When plans change at short notice and regular routines are upset, some partners can feel isolated or like solo parents.
As a partner, you’re likely to be the main confidant or sounding board for your spouse as they manage the demands of a job, which frequently includes stressful or traumatic situations.
On the other hand, some police employees choose not to talk about work at home at all, which can leave some partners and families feeling cut off from a significant part of their loved one’s life.
Changes in your partner’s mood or behaviour, and difficulties managing emotions can leave you feeling that your concerns and your family’s needs are minimised. You might also feel like you’re ‘walking on eggshells’ to avoid triggering angry reactions from your partner.
Caring for yourself
If you are a partner, family member or close friend of a person struggling with mental health, it’s likely you’ll be affected by their experience. You may experience sadness, frustration, worry or even hopelessness.
To care for others you first need to care for yourself. Remember the flight safety message about putting your own oxygen mask on first—it’s the same principle in life.
Be compassionate with yourself. If you feel angry, worried, disappointed, or fearful, acknowledge how you feel and don’t pretend that this experience isn’t hard. You are doing the best you can right now.
Remember you are not to blame and don’t take hurtful comments personally. Know that some mental health conditions can lead to anger and frustration being expressed but that this is not your fault.
Get help if your partner is being aggressive towards you and consider some boundaries you may need to put in your relationship if it’s becoming difficult to support them. You do not have to take on all of their burdens yourself and it’s not selfish to communicate a limit of what you can handle.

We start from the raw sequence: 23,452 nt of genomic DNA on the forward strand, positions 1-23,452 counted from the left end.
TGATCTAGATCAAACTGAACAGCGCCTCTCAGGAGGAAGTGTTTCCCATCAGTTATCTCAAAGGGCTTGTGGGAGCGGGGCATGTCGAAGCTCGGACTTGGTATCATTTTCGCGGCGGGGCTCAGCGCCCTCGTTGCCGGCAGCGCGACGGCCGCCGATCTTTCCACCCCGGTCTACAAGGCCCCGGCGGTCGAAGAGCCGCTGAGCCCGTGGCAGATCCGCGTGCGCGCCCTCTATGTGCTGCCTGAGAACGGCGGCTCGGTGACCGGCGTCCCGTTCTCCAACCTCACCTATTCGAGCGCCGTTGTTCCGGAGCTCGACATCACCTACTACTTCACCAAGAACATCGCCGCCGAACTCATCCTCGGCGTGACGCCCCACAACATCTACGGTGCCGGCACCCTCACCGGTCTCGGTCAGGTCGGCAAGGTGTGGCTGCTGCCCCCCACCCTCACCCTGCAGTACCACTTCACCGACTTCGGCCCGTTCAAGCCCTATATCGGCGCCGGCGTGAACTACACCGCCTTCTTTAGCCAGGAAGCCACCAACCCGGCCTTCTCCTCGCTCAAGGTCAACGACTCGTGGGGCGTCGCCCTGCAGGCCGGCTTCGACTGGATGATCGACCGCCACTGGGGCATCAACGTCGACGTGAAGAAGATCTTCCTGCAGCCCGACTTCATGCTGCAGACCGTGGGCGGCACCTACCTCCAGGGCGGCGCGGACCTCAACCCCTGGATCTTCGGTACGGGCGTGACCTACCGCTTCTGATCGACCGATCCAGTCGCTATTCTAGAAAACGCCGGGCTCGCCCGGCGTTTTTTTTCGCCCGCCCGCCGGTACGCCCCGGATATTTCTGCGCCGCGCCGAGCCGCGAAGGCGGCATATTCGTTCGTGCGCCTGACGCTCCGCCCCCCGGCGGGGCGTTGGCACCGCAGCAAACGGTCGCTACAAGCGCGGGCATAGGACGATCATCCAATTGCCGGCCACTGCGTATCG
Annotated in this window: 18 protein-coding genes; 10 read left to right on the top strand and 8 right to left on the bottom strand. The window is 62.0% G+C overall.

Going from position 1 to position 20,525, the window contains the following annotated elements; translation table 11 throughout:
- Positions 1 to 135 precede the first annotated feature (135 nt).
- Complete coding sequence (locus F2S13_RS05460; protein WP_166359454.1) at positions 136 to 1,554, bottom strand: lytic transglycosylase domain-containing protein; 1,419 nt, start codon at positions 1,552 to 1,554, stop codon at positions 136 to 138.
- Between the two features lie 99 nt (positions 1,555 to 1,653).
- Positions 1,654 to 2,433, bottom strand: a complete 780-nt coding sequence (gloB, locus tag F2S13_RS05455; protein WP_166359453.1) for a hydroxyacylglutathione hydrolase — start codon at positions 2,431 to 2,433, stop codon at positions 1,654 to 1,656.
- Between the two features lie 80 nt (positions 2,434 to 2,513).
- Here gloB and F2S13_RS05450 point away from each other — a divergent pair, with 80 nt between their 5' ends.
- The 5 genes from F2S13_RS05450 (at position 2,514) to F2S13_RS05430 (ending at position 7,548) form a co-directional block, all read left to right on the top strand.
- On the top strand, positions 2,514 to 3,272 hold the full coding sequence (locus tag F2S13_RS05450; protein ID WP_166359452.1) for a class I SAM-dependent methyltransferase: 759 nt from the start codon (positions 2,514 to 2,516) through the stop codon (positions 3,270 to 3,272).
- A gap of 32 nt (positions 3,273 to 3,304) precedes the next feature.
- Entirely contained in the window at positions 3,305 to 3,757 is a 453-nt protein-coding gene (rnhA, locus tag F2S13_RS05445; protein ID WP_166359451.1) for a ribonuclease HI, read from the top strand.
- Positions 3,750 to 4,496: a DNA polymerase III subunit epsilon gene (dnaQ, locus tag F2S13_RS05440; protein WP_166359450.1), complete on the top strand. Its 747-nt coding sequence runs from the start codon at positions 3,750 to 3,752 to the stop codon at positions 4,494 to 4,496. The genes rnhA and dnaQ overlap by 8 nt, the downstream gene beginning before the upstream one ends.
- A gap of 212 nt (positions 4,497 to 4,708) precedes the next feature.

Make sure you’ve got a good support network. Make friends both within and outside Victoria Police.
Create healthy habits
Think about the healthy activities in you life that help you to release tension and feel more relaxed. Do more of these, no matter how small they are.
Focus on your personal strengths and resources (practical, psychological or spiritual). This could be anything from your financial stability to faith, fitness, creative outlets, or even having supportive family and friends. Think about what you have relied on to cope with challenging times in the past.
Learn and practise new relaxation techniques and take some time out for youself– perhaps to try a new hobby or reconnect with an old one.
Build your coping skills
Develop coping strategies including conflict resolution, problem solving and positive self-talk. Relationships Australia has some great resources and services to help you build communication skills.
Ask for help when you need it, even if this feels difficult or unfamiliar.
Connect with your loved one
Set up some relaxed regular social time with your partner or family member every week. Give yourself permission during this time to not talk about stressful things or problems in the relationship. Just focus on enjoying the time together.
Getting the help you need
Your local GP will be able to find and refer you to a counsellor. Or, if you are a family member of a Victoria Police employee you may be eligible to use the Employee Assistance Program to access support. To find out more, contact Victoria Police Wellbeing Services on 1300 090 995.
Find a carers group for support if your partner is experiencing a mental illness, such as SANE online carers forum. This can give you a space to give and receive support from others in your situation.
Carer’s Australia offers free, short-term counselling support for people who are unpaid carers.